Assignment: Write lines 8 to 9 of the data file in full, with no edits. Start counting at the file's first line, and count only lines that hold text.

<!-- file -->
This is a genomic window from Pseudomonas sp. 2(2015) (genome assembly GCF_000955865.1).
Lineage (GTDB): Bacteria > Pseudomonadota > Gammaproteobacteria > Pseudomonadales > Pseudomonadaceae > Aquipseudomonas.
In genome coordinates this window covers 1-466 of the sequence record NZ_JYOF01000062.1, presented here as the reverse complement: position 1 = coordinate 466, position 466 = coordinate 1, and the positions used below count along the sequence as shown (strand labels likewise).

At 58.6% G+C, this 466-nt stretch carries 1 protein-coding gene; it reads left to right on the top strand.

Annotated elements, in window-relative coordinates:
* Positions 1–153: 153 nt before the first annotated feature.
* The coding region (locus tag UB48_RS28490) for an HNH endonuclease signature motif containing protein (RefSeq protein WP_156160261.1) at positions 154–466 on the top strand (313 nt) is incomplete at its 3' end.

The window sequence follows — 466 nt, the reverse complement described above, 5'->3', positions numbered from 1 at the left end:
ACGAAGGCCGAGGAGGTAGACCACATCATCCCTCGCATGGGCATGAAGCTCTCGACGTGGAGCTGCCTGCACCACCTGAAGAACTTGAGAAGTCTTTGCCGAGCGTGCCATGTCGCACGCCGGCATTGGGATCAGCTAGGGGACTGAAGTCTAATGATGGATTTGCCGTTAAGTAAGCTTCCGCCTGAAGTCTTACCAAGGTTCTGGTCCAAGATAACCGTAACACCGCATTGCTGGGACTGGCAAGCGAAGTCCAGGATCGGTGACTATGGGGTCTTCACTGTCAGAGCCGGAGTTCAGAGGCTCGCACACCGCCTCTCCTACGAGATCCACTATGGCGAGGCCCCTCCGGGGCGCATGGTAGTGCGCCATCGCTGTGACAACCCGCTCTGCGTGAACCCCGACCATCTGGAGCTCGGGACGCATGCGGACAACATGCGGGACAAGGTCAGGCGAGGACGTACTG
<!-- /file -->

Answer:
The window sequence follows — 466 nt, the reverse complement described above, 5'->3', positions numbered from 1 at the left end:
ACGAAGGCCGAGGAGGTAGACCACATCATCCCTCGCATGGGCATGAAGCTCTCGACGTGGAGCTGCCTGCACCACCTGAAGAACTTGAGAAGTCTTTGCCGAGCGTGCCATGTCGCACGCCGGCATTGGGATCAGCTAGGGGACTGAAGTCTAATGATGGATTTGCCGTTAAGTAAGCTTCCGCCTGAAGTCTTACCAAGGTTCTGGTCCAAGATAACCGTAACACCGCATTGCTGGGACTGGCAAGCGAAGTCCAGGATCGGTGACTATGGGGTCTTCACTGTCAGAGCCGGAGTTCAGAGGCTCGCACACCGCCTCTCCTACGAGATCCACTATGGCGAGGCCCCTCCGGGGCGCATGGTAGTGCGCCATCGCTGTGACAACCCGCTCTGCGTGAACCCCGACCATCTGGAGCTCGGGACGCATGCGGACAACATGCGGGACAAGGTCAGGCGAGGACGTACTG